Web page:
Prefabrication offers a substantial opportunity to improve projects' sustainable performance. However, decisions to employ prefabrication are still largely based on familiarity and personal preferences rather than rigorous data. Methodical assessments of an appropriate construction method for a concrete project have been found deficient. This paper presents an objective and transparent tool, the Construction Method Selection Model (CMSM), which is designed to aid building team members during early project stages in evaluating the feasibility of prefabrication and exploring an optimal strategy to apply prefabrication in concrete buildings. The model is divided into two sequential levels: the strategic level and the tactical level, respectively. The Simple Multi-Attribute Rating Technique (SMART) is used in the first level for preliminary feasibility evaluation of prefabrication. The Multi-Attribute Utility Theory (MAUT), which considers uncertainty and risk attitude, is employed in the second level to assess to what degree of prefabrication is appropriate for the project at hand. A detailed case study through in-depth personal interviews with four decision makers is presented to illustrate the use of the model and to demonstrate the capability of the model. The results show that the proposed model is a useful and effective decision-making tool for prefabrication adoption and optimization in concrete buildings.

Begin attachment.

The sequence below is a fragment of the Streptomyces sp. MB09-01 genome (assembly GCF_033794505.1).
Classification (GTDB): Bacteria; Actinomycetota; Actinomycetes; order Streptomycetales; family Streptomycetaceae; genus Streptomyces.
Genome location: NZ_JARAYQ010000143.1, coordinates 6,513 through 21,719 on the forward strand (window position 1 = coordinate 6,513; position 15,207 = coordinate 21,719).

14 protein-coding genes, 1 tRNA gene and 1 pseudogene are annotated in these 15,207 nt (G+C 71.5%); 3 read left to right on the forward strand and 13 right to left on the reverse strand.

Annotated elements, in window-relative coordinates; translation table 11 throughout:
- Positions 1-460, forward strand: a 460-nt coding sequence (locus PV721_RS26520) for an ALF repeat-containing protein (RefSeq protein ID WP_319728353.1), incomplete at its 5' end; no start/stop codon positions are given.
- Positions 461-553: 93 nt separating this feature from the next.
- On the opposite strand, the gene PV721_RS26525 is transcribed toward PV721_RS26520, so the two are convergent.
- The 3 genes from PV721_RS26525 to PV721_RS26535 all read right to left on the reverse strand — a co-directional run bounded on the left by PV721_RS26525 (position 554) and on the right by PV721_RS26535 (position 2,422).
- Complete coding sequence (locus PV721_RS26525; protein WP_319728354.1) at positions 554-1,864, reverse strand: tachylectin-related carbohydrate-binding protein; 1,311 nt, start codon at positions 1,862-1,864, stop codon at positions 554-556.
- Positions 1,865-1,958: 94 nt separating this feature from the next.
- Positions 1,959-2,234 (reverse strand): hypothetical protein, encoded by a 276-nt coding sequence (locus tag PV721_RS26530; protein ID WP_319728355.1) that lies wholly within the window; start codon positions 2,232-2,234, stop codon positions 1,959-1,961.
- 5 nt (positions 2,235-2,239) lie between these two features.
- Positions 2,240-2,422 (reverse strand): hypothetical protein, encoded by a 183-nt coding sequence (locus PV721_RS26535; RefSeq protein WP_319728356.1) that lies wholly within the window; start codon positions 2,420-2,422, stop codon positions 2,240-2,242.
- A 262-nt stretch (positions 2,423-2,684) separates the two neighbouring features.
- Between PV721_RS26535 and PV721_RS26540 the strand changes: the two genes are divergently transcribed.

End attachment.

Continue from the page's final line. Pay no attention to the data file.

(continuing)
All Science Journal Classification (ASJC) codes
- Control and Systems Engineering
- Civil and Structural Engineering
- Building and Construction